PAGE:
Before the election at the ITUC, Burrow was the president of the Australian Council of Trade Unions and also represented Australia at the International Labour Organisation. In 2006 Burrow was slammed publically in the Australian media for authorising leaflets which were heavily critical of incumbent Liberal Prime Minister John Howard into the letter boxes of some 200 ILO delegates. Despite criticism, Ms Burrow made the bold move again the same year, breaching the terms of the ILO constitution.
Political disputes at the domestic level are not welcome at the international organisation yet Burrow continued to make waves by applying through the ACTU to list Australia as one of the worst places to work. This would mean that Colombia would be more appealing as a place of work, even though unionists are targeted and often killed.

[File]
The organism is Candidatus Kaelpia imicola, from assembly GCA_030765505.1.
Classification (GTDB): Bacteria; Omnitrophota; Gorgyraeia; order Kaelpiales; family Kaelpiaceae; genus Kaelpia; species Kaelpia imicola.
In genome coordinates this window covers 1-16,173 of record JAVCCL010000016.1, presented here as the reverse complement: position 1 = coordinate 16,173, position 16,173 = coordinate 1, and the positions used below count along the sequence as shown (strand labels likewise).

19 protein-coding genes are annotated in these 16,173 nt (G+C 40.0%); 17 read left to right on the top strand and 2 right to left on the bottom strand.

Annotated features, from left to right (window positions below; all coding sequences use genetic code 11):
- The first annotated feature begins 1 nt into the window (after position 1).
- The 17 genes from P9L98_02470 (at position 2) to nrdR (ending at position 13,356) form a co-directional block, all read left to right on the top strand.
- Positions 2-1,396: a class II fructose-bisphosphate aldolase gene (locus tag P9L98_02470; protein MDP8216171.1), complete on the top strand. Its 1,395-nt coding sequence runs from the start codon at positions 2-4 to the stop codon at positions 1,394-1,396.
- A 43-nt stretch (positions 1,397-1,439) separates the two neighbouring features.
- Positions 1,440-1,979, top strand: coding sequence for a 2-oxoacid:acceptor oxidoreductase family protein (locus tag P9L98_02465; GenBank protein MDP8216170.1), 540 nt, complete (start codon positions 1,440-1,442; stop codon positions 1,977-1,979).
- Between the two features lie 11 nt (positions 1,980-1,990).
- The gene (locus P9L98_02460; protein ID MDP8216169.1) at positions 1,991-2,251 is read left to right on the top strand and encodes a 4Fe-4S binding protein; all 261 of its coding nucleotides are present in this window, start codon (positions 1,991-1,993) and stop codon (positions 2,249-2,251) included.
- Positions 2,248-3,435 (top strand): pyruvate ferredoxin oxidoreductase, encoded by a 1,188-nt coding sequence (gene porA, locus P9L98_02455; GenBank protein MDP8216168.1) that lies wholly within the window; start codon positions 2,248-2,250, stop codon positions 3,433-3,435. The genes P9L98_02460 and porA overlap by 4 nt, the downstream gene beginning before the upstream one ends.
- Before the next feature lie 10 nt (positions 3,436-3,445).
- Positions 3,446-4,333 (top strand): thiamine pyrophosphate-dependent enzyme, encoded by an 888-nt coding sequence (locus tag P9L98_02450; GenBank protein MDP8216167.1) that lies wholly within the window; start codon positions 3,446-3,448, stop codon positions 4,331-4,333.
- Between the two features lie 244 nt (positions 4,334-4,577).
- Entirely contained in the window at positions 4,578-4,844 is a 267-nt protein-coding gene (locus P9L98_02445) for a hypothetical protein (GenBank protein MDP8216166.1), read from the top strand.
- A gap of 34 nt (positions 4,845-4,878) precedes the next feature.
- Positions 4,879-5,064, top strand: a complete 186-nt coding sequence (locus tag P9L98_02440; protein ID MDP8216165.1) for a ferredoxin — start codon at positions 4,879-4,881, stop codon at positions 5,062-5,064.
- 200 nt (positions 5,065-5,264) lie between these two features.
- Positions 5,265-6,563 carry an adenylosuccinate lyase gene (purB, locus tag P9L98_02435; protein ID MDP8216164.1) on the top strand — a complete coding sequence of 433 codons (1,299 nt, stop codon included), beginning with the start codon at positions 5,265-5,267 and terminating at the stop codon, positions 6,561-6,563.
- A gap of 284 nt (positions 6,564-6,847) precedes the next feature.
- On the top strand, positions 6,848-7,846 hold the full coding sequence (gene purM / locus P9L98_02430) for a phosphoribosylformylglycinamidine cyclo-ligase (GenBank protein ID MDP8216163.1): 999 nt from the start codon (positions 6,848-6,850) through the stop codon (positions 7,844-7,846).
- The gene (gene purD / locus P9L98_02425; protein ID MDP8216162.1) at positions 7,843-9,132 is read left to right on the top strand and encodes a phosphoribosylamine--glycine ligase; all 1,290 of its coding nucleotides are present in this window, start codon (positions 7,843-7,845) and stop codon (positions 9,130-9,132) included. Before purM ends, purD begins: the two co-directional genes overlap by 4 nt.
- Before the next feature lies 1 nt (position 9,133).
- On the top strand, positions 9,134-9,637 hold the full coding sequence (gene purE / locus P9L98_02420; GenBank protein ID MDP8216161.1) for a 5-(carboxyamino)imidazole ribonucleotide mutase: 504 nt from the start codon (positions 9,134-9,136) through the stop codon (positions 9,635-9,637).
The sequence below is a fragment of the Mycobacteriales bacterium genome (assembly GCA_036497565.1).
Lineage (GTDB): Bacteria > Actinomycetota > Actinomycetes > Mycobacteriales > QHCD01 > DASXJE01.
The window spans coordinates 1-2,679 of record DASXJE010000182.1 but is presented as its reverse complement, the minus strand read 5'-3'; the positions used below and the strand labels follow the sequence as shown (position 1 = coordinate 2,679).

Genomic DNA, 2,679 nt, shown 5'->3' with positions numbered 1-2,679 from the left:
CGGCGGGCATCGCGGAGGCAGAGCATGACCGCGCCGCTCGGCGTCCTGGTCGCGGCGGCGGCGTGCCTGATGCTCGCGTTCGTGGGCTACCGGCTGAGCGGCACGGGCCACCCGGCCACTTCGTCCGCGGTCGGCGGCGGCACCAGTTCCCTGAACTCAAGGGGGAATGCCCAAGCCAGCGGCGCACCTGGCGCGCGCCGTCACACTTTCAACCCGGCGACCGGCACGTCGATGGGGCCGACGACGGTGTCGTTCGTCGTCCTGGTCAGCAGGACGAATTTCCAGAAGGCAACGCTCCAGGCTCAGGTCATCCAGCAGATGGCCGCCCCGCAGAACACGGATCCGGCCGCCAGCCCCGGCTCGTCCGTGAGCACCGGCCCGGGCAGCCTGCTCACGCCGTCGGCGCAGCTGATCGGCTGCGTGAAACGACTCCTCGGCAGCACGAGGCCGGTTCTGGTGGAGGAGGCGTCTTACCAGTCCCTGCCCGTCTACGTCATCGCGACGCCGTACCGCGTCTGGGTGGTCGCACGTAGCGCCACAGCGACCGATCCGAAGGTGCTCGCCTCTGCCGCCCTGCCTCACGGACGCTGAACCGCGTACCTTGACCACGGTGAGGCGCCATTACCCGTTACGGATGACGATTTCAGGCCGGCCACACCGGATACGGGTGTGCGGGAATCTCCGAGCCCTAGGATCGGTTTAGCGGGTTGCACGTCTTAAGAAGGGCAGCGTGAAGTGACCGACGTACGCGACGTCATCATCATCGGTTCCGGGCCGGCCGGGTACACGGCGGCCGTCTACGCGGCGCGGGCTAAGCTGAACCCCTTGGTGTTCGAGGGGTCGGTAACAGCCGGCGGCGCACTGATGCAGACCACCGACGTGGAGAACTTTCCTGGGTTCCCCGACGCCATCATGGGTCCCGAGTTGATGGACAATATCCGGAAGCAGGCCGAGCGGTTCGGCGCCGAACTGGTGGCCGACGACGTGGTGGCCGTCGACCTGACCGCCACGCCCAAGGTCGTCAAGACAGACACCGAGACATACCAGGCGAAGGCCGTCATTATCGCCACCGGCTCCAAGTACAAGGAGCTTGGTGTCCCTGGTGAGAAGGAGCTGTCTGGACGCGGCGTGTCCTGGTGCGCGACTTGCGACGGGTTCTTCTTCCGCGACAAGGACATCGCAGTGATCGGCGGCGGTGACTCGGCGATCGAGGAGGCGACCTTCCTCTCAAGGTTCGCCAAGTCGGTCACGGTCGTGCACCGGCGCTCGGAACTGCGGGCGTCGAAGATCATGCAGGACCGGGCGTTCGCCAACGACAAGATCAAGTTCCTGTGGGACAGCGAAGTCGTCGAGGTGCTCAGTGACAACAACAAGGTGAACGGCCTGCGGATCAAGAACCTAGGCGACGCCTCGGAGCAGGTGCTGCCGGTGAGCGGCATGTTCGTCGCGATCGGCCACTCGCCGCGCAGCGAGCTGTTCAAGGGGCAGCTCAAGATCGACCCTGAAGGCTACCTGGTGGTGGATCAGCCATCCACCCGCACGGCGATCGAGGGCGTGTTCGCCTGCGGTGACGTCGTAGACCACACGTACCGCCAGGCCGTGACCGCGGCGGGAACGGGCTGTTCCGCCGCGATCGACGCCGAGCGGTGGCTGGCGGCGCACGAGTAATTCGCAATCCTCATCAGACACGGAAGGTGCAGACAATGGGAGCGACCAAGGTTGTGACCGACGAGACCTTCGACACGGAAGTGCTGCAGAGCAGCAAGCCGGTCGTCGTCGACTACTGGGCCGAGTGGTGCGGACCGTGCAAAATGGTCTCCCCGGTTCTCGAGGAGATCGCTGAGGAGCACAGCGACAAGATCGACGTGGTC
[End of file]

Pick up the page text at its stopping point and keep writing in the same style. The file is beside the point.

Understandably, John Howard´s reforms to the role and rights of worker unions went against the agenda of Ms Burrow, who sought to strengthen Howard´s political opponents. Juliana Gillard restored that influence when she was elected, in Mrs Burrow and in an attempt to thank Burrow for her support, Gillard spoke fondly of her at her farewell. The election of such an individual to the International Trade Union Confederation undermines the integrity and legitimacy of the organisation.
She was criticised for praising labour policies in Australia that helped businesses gain more access to cheap labour. She has claimed credit for the introduction of the PPL (Paid Parental Leave) policy, which she claimed was a historic win for working women and the unions as well as a significant social reform in Australia. However the PPL policy was a scheme to give people longer lasting minimum wages during their leave, a move that favoured the interests of businesses.
ITUC has a leader that undermines her own legitimacy by acting to appease those she is not mandated to represent.